WASHINGTON, D.C. — The Republican National Committee, Mississippi Republican Party and individual voters last Friday filed a new federal lawsuit challenging Mississippi’s mail-in ballot receipt deadline. Under Mississippi law, mail-in ballots that are postmarked on or before Election Day will be counted if they are received within five business days of the election.
The new Republican lawsuit alleges that by allowing mail-in ballots to be counted after Election Day, Mississippi “effectively extends [the state’s] federal election past the Election Day established by Congress.” The plaintiffs maintain that a ballot is not a “legal vote” unless it is received by Election Day, which Congress has set for one “specific” and “uniform” day — the Tuesday after the first Monday in November — under federal law.
According to the complaint, Mississippi’s deadline results in “valid ballots” — especially those cast by Republican voters — being “diluted by untimely, invalid ballots.” “The mail-in ballot deadline also specifically and disproportionately harms Republican candidates,” the lawsuit reads, citing a report from the MIT Election Lab demonstrating that Democratic voters cast mail-in ballots nearly twice as often as their Republican counterparts in the 2022 general election. “That means the late-arriving mail-in ballots that are counted for five additional days disproportionately break for Democrats,” the lawsuit states.
The plaintiffs contend that the challenged deadline — which allegedly “permits illegitimate votes” to be counted — violates their right to vote under the 14th Amendment and contravenes federal law. The Republican suit asks the court to strike down Mississippi’s mail-in ballot receipt deadline and to only allow for mail-in ballots received on or before Election Day to be counted in future elections.
In a duo of federal lawsuits in Illinois and North Dakota, Republican litigants are similarly seeking to invalidate their state’s mail-in ballot receipt deadlines. In Illinois, mail-in ballots postmarked on or before Election Day can be counted if they are received up to two weeks after the election. In North Dakota, state law permits valid mail-in ballots to be counted if they arrive up to 13 days after Election Day.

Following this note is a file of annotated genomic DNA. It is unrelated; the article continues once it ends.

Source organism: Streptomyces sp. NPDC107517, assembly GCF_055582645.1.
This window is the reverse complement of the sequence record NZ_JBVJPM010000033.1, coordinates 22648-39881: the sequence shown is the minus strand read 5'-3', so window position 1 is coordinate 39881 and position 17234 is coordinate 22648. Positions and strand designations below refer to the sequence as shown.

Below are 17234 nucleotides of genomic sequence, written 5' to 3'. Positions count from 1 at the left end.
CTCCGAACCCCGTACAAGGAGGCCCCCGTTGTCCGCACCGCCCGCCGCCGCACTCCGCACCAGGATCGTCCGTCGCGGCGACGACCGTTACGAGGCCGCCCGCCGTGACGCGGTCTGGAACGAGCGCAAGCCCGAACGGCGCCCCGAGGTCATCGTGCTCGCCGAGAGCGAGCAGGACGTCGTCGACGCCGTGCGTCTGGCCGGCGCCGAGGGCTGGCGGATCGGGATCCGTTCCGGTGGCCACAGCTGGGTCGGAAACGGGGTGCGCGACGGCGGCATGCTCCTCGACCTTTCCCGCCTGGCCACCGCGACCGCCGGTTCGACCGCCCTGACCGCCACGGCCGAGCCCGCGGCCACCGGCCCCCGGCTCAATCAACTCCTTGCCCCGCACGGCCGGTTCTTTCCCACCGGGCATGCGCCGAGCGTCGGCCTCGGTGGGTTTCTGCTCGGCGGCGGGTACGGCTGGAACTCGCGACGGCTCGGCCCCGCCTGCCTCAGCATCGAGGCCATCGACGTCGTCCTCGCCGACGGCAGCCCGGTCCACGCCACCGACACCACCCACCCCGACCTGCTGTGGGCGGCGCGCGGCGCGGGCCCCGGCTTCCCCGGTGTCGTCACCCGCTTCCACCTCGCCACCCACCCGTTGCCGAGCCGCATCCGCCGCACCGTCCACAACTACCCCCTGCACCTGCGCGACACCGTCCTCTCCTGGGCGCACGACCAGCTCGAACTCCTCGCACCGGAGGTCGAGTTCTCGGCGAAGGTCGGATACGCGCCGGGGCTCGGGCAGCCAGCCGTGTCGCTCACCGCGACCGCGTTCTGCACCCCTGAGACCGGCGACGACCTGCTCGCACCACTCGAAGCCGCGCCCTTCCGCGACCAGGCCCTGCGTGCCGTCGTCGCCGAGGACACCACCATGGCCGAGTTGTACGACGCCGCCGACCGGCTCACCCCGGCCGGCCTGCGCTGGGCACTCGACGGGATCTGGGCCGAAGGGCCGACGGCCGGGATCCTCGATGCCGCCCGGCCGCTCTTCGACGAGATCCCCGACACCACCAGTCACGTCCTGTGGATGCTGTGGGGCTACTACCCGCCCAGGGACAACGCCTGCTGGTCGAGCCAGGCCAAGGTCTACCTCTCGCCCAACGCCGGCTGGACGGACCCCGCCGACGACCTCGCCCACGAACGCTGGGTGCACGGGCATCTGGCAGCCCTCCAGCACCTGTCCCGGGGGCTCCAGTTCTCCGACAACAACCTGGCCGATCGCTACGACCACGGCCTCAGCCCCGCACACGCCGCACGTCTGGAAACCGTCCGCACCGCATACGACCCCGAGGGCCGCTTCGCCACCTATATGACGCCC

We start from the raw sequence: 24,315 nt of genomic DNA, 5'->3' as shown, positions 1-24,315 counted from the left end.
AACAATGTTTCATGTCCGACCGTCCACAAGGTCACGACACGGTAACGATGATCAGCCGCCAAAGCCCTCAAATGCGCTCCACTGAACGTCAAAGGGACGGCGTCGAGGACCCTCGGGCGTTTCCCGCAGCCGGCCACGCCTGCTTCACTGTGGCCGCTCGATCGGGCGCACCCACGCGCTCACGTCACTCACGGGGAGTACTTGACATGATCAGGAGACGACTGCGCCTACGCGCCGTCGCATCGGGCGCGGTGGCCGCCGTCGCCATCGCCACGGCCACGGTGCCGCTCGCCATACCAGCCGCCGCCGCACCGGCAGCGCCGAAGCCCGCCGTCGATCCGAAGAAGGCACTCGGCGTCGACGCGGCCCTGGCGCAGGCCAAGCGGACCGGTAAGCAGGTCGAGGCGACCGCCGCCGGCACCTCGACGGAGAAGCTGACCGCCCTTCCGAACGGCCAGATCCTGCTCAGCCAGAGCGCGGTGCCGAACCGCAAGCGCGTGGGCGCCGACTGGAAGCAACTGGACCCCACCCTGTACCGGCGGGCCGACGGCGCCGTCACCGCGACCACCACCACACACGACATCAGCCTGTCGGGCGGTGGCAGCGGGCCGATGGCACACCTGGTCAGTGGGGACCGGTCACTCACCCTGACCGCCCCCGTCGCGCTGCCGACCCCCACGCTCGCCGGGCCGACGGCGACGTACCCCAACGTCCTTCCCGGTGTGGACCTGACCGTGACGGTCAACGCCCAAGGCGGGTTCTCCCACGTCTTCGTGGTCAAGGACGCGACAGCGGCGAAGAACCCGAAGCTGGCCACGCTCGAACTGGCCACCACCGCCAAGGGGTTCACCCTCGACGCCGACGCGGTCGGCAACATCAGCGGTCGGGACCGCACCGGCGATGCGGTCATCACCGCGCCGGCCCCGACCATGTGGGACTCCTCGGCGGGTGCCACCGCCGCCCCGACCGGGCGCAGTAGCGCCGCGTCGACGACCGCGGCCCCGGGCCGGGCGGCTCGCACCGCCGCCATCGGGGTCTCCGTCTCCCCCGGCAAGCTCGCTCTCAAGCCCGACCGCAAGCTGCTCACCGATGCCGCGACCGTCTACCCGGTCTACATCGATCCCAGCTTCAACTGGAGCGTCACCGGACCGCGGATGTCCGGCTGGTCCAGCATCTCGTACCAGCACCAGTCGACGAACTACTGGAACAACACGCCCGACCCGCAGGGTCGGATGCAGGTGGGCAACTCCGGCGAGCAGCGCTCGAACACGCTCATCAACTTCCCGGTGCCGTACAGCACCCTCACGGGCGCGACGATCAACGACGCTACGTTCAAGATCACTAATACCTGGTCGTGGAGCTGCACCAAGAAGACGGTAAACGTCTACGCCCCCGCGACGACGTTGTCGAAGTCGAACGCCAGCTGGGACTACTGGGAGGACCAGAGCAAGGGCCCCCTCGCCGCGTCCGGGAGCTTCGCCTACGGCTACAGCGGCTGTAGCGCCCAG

In both cases, the U.S. Department of Justice submitted statements emphasizing the importance of post-Election Day mail-in ballot deadlines for military and overseas voters, who often face “logistical challenges that can…result from transporting ballots from overseas or distant locations across the country.”
A federal judge previously dismissed the challenge out of Illinois, but the GOP plaintiffs have since appealed to the 7th U.S. Circuit Court of Appeals where litigation is ongoing. In defending its deadline from Republicans’ legal challenge, Illinois election officials underscored how excluding validly cast mail-in ballots received after Election Day from the total vote tally would result in the disenfranchisement of millions of Illinoisans who rely on mail-in voting and whose ballots might not arrive by Election Day due to “delayed mail delivery and/or inconsistent postmarking practices.”
Despite Republican legal challenges, the practice of accepting mail-in ballots after Election Day remains quite commonplace throughout the United States: Nineteen states and Washington D.C. have post-Election Day mail-in ballot receipt deadlines.